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On the eve of the new year, I thought it would be appropriate to share with you a watch that was present a long time ago at the dawn of an even more momentous new era...

Technically speaking, it isn't really much of a watch. It is a small Swiss-made 15-jewel Anthos wristwatch with a copper and chrome-plated case. It was probably manufactured in the very first years of the 20th century.

What makes this watch significant is not the manufacturer, movement or design, but the inscription etched into the back. The inscription reads:

"To the honest warrior of the Red Army from the Petrograd Soviet of Workers' and Red Army's Deputates"

Petrograd was the name given to St. Petersberg in 1914, when Tsarist Russia entered the First World War. In January 1924, a few days after Lenin's death, the city's name was again changed, this time to Leningrad. These events date the inscription on this watch from early 1918, when the Bolsheviks consolidated their control over the city shortly after the 'October' (1917) Revolution, to earliest weeks of January 1924, when the city was renamed to honor Lenin's memory.

This wonderful piece of history, which I obtained from a seller in St. Petersberg, was apparently cherished by its earlier owners. Dates scratched on the inside of the back cover indicate that it was repaired in 1950 and again in 1955. A third repair code is unfortunately not legible (at least to me).

It is this kind of thing that makes Soviet watches special to me. I try to imagine what this 'honest' solider did to deserve such a valuable reward in such difficult times. I try to picture under what circumstances it was presented to him, and whether he wore it and used it in his duties, or displayed it proudly in his hime, or kept it hidden in some safe hideaway...

Happy New Year to all of you.
-- Mark

P.S. Special thanks to Andy_I for his help with this particularly difficult translation.
 

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On the eve of the new year, I thought it would be appropriate to share with you a watch that was present a long time ago at the dawn of an even more momentous new era...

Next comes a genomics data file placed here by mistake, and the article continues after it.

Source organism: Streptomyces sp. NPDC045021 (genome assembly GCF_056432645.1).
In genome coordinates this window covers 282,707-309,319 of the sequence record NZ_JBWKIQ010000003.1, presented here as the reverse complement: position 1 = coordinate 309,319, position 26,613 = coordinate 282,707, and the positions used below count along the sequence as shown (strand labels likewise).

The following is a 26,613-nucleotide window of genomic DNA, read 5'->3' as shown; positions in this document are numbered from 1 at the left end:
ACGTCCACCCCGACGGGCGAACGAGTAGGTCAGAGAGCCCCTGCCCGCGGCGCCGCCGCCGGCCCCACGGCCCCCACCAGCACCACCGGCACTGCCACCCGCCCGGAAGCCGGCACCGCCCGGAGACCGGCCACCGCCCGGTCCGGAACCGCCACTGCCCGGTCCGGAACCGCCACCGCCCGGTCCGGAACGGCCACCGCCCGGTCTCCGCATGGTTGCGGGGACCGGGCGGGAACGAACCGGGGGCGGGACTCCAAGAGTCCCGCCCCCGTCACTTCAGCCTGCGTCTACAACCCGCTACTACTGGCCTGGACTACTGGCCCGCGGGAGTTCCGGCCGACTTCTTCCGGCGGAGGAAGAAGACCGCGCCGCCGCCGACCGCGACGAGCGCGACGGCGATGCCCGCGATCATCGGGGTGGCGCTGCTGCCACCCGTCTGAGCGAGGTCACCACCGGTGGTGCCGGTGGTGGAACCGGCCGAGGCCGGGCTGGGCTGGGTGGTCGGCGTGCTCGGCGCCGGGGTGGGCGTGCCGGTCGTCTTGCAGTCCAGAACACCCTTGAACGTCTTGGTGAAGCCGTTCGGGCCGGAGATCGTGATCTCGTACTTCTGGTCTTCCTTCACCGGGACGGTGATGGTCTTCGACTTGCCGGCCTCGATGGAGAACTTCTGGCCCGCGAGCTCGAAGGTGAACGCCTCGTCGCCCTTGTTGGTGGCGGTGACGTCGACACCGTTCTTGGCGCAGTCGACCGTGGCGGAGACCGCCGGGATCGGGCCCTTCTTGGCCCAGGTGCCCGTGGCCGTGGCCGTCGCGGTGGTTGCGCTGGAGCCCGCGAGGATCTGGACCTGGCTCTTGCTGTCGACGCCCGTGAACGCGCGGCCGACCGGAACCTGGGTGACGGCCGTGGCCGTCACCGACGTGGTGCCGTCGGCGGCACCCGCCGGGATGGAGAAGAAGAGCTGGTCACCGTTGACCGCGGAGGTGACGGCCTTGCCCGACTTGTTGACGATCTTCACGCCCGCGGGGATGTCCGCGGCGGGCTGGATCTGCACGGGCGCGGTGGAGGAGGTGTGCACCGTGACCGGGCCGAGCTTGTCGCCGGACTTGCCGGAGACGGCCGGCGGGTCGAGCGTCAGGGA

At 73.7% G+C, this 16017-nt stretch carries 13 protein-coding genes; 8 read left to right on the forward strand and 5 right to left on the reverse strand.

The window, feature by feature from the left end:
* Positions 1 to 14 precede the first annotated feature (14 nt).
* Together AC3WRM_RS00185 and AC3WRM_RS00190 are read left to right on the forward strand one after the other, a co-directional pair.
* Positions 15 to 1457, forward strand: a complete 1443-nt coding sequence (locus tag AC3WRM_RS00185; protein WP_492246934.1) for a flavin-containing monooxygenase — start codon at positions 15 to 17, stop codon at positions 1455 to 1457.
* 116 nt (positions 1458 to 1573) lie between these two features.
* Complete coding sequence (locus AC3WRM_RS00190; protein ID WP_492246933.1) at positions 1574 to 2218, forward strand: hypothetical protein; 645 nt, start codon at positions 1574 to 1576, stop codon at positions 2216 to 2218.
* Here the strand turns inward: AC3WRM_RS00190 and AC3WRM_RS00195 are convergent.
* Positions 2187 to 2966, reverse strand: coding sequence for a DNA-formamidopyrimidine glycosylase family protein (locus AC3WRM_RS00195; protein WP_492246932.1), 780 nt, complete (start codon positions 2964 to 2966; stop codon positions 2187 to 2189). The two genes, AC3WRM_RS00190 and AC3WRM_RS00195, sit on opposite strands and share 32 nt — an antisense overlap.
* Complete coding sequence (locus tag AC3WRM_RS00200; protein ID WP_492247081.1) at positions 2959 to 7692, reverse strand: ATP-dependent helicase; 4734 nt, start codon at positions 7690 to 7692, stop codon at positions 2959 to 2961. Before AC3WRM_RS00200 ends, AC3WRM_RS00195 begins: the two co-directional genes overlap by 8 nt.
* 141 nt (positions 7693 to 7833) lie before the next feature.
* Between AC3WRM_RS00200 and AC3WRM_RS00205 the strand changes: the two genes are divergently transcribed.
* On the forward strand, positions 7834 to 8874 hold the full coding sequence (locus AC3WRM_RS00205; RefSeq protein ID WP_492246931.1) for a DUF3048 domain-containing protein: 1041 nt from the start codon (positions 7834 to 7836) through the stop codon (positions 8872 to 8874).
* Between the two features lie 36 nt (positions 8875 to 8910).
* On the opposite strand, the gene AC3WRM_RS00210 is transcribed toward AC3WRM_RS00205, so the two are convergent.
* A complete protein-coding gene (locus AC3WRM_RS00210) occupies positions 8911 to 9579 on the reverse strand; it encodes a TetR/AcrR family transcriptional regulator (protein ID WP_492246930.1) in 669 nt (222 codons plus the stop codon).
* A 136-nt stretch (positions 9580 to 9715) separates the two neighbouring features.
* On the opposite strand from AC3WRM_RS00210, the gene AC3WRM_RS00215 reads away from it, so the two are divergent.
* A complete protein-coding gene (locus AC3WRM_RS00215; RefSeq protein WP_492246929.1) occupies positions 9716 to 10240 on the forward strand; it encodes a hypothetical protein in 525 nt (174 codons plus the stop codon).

Technically speaking, it isn't really much of a watch. It is a small Swiss-made 15-jewel Anthos wristwatch with a copper and chrome-plated case. It was probably manufactured in the very first years of the 20th century.

What makes this watch significant is not the manufacturer, movement or design, but the inscription etched into the back. The inscription reads:

"To the honest warrior of the Red Army from the Petrograd Soviet of Workers' and Red Army's Deputates"

Petrograd was the name given to St. Petersberg in 1914, when Tsarist Russia entered the First World War. In January 1924, a few days after Lenin's death, the city's name was again changed, this time to Leningrad. These events date the inscription on this watch from early 1918, when the Bolsheviks consolidated their control over the city shortly after the 'October' (1917) Revolution, to earliest weeks of January 1924, when the city was renamed to honor Lenin's memory.

This wonderful piece of history, which I obtained from a seller in St. Petersberg, was apparently cherished by its earlier owners. Dates scratched on the inside of the back cover indicate that it was repaired in 1950 and again in 1955. A third repair code is unfortunately not legible (at least to me).

It is this kind of thing that makes Soviet watches special to me. I try to imagine what this 'honest' solider did to deserve such a valuable reward in such difficult times. I try to picture under what circumstances it was presented to him, and whether he wore it and used it in his duties, or displayed it proudly in his hime, or kept it hidden in some safe hideaway...

Happy New Year to all of you.
-- Mark

P.S. Special thanks to Andy_I for his help with this particularly difficult translation.
Although it was not made in Russia, that watch is fully worthy to obtain an outstanding place in your collection. The complicated events of that period are almost imprinted in the metal of that watch. The history of a watch, of a man, and of a nation, at the same time .
Another great find! :-!
 

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Although it was not made in Russia, that watch is fully worthy to obtain an outstanding place in your collection. The complicated events of that period are almost imprinted in the metal of that watch. The history of a watch, of a man, and of a nation, at the same time . Another great find! :-!
Yes, Michele. You are right.

I hope that the members of this forum, in their excitement to see all the newest models from Volmax and Vostok, etc., don't lose sight of the reason why the Russian watch industry came into being in the first place.

The Bolsheviks didn't create this industry to make pretty watches... Russian watch making was born almost at the beginning of the Soviet State because of a crippling economic boycott imposed by the Western powers and it was nurtured through the decades by the pressing technical needs of industry and the military. It is really a remarkable story filled with drama, political intrigue, spies, quirky innovation and, occasionally, comedy and incompetence.

It would be a real shame if this unique pedigree is forgotten and Russian-made watches become just another trendy alternative to a Breitling or Blancpain.

-- Mark
 

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